July 19, 2005
Starring: Brad Pitt, Eric Bana, Orlando Bloom, Diane Kruger, Brian Cox, Sean Bean, Brendan Gleeson, Peter O’Toole, Julie Christie, Saffron Burrows, Rose Byrne, Garrett Hedlund, Julian Glover, Trevor Eve, ,
Since the surprise success of Gladiator (2000) there have been several sword and sandal epics that have tried to replicate its glory. None have come close. One of Hollywood’s most recent attempts has been Troy (2004), a fast and loose adaptation of Homer’s The Iliad that chronicles the bloody war for Troy started by a woman.
Agamemnon (Cox) has forced the kingdoms of Greece to unite against a common foe: the city of Troy, an emerging power and the biggest threat to Greece. Agamemnon’s brother, Menelaus (Gleeson), is tired of war and seeks peace with Troy. However, Agamemnon’s rule is threatened from within by Achilles (Pitt), Greece’s greatest warrior.
Harris (Bloom) and Menelaus’ wife, Helen (Kruger) are having an illicit affair. They take off with the Trojans which threatens the alliance with the Spartans and take refuge in the city of Troy. Understandably upset, Menelaus teams up with Agamemnon to get his wife back and burn Troy to the ground. Hector (Bana) is the Trojans’ best warrior and the only viable threat to Achilles’ unbeaten record.
A perfectly toned Brad Pitt plays the self-absorbed and super confident Achilles. He is able to end a battle with a single, perfect stroke of his sword. Pitt looks the part (and Petersen wastes no opportunity to show off his perfect body) and handles the physical combat scenes quite well but is miscast otherwise. A lot of soulful gazing off into the distance is his only attempts at emoting. To be fair, he plays Achilles as a man more concerned with his enduring legacy than acquiring land or riches. Pitt’s take on his character is interesting in some respects. One would imagine that he would be cast as the film’s protagonist. On the contrary, he is the antagonist who fights for the wrong reasons. It is Hector who is the protagonist and fights to defend his land and his people against an ever-encroaching empire. Hector doesn’t want to fight but does when forced to. Eric Bana delivers a surprisingly nuanced and heartfelt performance, elevating the clunky material he has to work with.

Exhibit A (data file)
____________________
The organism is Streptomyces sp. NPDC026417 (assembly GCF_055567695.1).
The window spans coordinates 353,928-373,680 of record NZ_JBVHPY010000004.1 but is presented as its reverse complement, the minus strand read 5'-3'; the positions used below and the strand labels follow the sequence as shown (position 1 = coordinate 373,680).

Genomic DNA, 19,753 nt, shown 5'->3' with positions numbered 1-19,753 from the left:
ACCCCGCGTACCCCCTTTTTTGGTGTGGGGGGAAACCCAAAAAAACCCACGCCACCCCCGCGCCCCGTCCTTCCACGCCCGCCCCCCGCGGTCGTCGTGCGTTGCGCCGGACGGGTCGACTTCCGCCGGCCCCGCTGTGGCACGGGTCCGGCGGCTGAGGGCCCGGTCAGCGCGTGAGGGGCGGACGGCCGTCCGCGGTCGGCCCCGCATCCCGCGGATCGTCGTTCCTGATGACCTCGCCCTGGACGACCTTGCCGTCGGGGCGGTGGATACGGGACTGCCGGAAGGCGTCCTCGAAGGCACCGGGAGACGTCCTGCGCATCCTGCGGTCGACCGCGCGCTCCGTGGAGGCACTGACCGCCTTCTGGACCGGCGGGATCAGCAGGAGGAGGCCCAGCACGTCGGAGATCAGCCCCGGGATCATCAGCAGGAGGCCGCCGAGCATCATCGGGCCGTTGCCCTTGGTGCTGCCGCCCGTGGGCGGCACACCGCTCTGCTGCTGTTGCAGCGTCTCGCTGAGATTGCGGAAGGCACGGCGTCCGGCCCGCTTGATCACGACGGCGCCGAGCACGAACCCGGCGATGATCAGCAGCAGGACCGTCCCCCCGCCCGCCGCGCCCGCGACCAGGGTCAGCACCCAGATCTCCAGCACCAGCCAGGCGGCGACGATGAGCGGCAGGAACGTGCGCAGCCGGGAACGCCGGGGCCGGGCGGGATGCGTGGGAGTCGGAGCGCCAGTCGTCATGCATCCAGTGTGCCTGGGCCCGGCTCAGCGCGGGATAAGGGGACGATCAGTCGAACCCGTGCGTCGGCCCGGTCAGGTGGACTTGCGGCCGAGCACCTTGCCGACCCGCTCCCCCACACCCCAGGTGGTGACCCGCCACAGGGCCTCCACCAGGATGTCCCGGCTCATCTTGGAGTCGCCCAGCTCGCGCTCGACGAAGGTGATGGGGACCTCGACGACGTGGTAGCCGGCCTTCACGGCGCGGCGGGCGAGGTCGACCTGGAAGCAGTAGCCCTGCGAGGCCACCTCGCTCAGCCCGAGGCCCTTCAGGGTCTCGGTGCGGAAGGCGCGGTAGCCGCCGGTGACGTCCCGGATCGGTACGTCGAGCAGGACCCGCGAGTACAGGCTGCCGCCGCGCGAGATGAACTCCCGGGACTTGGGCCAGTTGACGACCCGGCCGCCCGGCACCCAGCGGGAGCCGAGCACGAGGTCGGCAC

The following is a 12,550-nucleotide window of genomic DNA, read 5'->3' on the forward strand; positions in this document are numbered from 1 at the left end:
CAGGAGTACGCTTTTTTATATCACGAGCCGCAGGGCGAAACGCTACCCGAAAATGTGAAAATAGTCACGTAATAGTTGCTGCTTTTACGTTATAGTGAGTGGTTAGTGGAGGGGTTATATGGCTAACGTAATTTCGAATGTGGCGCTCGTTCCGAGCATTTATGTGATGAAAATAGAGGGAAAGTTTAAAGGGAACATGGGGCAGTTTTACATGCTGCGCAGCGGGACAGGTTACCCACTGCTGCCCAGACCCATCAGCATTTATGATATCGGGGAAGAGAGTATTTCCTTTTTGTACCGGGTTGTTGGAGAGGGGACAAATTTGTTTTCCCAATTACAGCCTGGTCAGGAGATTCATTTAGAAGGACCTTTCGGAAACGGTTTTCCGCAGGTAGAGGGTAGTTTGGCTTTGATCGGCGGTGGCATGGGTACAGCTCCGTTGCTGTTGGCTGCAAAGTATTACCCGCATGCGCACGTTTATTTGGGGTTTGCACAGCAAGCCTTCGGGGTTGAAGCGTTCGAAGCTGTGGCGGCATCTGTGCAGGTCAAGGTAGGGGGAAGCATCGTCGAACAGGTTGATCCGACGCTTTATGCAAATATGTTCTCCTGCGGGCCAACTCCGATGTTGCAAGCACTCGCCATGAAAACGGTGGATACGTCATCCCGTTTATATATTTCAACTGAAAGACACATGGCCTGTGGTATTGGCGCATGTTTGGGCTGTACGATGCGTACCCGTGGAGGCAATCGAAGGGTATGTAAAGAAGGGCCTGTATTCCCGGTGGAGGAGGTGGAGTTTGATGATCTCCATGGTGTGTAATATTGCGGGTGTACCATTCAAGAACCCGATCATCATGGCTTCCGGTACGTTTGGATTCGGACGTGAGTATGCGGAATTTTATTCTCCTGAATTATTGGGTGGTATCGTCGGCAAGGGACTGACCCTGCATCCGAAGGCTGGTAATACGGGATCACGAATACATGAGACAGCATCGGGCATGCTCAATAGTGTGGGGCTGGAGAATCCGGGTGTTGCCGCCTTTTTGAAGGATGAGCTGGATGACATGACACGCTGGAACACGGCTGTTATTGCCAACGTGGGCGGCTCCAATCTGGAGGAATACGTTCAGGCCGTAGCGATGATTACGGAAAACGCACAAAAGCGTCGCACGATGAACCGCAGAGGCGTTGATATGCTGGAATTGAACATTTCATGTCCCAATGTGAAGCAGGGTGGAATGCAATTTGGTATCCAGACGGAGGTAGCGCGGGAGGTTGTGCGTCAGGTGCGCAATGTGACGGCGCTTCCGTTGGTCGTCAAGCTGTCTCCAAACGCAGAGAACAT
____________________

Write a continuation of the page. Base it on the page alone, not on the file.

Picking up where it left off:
As with any Hollywood mega-production, the scale and size is impressive—the best that only that kind of money can buy. Wolfgang Petersen is a top-notch journeyman director who, with the right script, is capable of creating some of the finest examples of Hollywood entertainment (i.e. In the Line of Fire and The Perfect Storm). However, like Tony Scott, he is only has a good as the script he has to work with. Troy looks great but is ultimately an empty exercise in style. The battle scenes are a little too polished at times. They lack the necessary visceral quality that creates exciting tension and thrilling danger.
“In the Thick of the Battle” is a look at how the battle scenes were done. Included is plenty of fight rehearsal and on-the-set footage. The filmmakers strove for authenticity in the design and look of the weapons. We also see some of the training exercises that the hundreds of extras went through in preparation for the battle scenes.
“From Ruins to Reality” examines the production design of the world depicted in the movie. The filmmakers consulted historians to recreate Troy.
“Troy: An Effects Odyssey” looks at the special effects. To show how much CGI was used there are before and after comparison shots of the vast Greek army. Thousands of soldiers and hundreds of ships were created on computers and each one was given their own unique moves.
“Gallery of the Gods” is a 3D animated tour of Greek gods and mythology and how they relate to the events in Troy.
Finally, there is a theatrical trailer.
Troy is a CGI-homage to classic sword and sandal epics like Ben-Hur (1959). Everyone spouts their dialogue solemnly as if it were written by Shakespeare. Only Brian Cox seems to be having any kind of fun with the pretentious screenplay. Visually, Troy is impressive but the clunky script and uninspired performances ultimately sink this movie.